Curator of Rare Books, Dumbarton Oaks, Harvard University and Co-Investigator, Plant Humanities Initiative
“Herbarium Specimens in the Dumbarton Oaks Rare Book Collection”
Among the holdings of the Dumbarton Oaks Rare Book collection there is a small number of items that feature pressed and dried plants, occasionally with added packets containing seeds, used in place of botanical illustrations. What was the rationale behind the inclusion of these herbarium specimens? How did their use compare with that of printed or hand-drawn images of plants? This talk attempts to answer these questions by focusing on a particularly curious volume, Johannes von Buchwald’s Specimen medico-practico-botanicum (1721).
Anatole Tchikine is Curator of Rare Books at Dumbarton Oaks, where he is also co-investigator of the Plant Humanities initiative. An architectural historian and a specialist on early modern Italy, he holds a Ph.D. from the University of Dublin, Trinity College. His work mainly addresses the intersections of art and science, including the history of fountain design, botanical gardens, and collecting and representations of nature. His articles and book reviews have appeared in Studies in the History of Gardens & Designed Landscapes, Renaissance Quarterly, Places Journal, and Dumbarton Oaks symposia volumes, among other internationally recognized publications. He is the author, with Pierre de la Ruffinière du Prey, of Francesco Ignazio Lazzari, “Discrizione della Villa Pliniana”: Reimagining Antiquity in the Landscape of Umbria (2021), co-editor of The Botany of Empire in the Long Eighteenth Century (2016), and Military Landscapes (2021), as well as editor of The Three Natures: Gardens and Landscapes of the Italian Renaissance (forthcoming).
Executive Director, Dumbarton Oaks, Harvard University and Principal Investigator, Plant Humanities Initiative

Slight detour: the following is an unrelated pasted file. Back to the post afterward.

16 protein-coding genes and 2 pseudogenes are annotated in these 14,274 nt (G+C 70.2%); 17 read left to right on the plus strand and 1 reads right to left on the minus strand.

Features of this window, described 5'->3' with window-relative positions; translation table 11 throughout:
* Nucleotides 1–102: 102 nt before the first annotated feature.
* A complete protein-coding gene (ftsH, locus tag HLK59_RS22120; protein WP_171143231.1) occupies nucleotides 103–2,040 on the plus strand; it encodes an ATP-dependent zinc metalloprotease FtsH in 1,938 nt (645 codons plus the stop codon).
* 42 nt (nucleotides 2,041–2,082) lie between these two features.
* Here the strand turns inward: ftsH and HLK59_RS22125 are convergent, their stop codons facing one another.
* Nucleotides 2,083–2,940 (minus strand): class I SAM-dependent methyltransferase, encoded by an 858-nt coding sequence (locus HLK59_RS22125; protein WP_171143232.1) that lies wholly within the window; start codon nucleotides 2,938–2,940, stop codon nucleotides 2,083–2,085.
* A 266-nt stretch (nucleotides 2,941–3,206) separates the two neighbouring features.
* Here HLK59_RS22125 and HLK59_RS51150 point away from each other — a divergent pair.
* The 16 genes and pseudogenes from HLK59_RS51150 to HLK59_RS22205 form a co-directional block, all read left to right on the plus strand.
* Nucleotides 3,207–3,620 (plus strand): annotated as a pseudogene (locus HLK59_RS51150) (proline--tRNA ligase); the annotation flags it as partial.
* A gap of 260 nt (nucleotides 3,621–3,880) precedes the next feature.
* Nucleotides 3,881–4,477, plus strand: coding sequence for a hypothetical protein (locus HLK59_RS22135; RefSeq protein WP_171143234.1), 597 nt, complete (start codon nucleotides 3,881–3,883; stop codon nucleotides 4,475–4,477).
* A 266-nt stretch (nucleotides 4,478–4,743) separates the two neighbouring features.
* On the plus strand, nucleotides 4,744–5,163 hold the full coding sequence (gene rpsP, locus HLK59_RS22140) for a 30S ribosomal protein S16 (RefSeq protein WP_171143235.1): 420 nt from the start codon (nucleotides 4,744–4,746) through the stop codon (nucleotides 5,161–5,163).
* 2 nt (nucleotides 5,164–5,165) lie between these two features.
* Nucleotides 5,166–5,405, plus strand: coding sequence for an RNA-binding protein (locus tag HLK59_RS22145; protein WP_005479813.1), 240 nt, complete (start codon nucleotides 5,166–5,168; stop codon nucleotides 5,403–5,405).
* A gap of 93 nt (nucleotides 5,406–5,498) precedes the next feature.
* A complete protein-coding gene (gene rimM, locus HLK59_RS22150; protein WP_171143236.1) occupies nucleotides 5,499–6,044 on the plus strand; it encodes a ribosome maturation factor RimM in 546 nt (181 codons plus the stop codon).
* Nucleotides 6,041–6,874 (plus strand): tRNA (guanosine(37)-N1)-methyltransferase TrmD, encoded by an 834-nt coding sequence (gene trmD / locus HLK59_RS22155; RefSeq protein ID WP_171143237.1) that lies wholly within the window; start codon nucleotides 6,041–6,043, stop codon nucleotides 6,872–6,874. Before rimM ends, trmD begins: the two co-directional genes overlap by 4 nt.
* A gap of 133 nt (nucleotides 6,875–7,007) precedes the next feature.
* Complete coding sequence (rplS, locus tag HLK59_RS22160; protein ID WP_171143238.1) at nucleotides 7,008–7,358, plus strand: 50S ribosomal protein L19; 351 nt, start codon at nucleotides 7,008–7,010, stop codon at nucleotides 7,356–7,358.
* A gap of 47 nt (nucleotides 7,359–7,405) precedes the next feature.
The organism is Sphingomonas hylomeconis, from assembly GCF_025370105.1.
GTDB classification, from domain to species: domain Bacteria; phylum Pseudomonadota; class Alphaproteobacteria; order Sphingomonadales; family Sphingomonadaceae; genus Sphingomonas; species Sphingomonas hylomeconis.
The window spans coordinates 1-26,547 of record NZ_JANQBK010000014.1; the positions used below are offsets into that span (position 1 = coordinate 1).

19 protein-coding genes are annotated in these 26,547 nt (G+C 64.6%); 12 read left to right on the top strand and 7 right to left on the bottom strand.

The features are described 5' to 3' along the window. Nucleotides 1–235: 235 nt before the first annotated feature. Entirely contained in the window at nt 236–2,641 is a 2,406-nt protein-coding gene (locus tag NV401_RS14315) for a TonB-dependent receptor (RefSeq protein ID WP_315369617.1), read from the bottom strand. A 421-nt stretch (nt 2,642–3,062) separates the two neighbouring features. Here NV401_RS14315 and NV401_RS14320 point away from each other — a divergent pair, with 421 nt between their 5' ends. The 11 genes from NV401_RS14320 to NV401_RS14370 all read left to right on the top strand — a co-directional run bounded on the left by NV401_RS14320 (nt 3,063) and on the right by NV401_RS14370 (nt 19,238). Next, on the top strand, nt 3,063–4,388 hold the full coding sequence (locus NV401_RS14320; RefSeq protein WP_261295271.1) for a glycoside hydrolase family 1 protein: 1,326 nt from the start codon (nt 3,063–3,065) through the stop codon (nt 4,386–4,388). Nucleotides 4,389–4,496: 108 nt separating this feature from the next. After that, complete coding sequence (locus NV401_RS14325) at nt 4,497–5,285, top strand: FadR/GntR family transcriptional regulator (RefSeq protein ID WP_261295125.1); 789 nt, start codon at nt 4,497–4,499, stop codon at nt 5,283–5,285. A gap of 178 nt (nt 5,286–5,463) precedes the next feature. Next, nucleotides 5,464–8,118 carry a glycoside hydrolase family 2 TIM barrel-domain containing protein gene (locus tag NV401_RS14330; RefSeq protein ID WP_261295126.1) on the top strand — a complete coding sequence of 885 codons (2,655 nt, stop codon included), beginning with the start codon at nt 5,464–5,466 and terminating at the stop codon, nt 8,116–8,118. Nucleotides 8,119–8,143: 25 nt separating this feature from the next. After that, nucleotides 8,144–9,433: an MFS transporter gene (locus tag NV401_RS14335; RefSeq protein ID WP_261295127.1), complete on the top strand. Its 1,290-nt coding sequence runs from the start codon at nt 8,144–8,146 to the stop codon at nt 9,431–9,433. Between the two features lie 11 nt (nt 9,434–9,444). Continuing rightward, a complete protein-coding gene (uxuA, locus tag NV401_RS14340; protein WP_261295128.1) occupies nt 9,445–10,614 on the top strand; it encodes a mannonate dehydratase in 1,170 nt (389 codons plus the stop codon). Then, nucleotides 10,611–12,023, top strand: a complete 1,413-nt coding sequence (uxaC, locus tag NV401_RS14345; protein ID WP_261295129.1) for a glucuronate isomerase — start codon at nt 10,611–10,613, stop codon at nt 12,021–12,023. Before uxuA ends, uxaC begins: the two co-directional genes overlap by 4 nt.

“The Apocalyptic Herbarium: Anselm Kiefer’s Secret of the Ferns (2007)”
Herbarium specimens are invaluable scientific data, snapshots of past ecosystems, but also aesthetic objects, depending on their context. The talk will explore the use of dried ferns in Anselm Kiefer’s installation Secret of the Ferns (2007) in the Martin Z. Margulies Collection. Presented as herbarium specimens of monumental scale in a post-apocalyptic gallery environment, the ferns have rich symbolic significance. Long associated in plant lore with magic and invisibility, ferns are also living fossils connected to deep geological time, and a source of the fossil fuels that stoke global warming. Kiefer’s installation is an example of contemporary art drawing inspiration from natural history collections. In its use of the herbarium, Kiefer’s Secret of the Ferns is also a reflection on species extinction, loss, but also the possibility of creative transformation.
Yota Batsaki is the Executive Director of Dumbarton Oaks, a Harvard research institute, museum, and historic garden located in Washington, D.C. She holds a Ph.D. in comparative literature from Harvard University and was previously a lecturer and fellow at St. John’s College, Cambridge. Her interest in the cultural histories of plants goes back to a 2013 conference she organized at Dumbarton Oaks on The Botany of Empire in the Long Eighteenth Century. She leads the Plant Humanities Initiative, funded by the Andrew W. Mellon Foundation, a collaboration between Dumbarton Oaks and JSTOR Labs to develop a digital platform and associated scholarly programming to further the emerging field of Plant Humanities.
Image: Calochortus aureus or golden mariposa lily (detail), William and Lynda Steere Herbarium, NYBG
Support for the Humanities Institute provided by The Andrew W. Mellon Foundation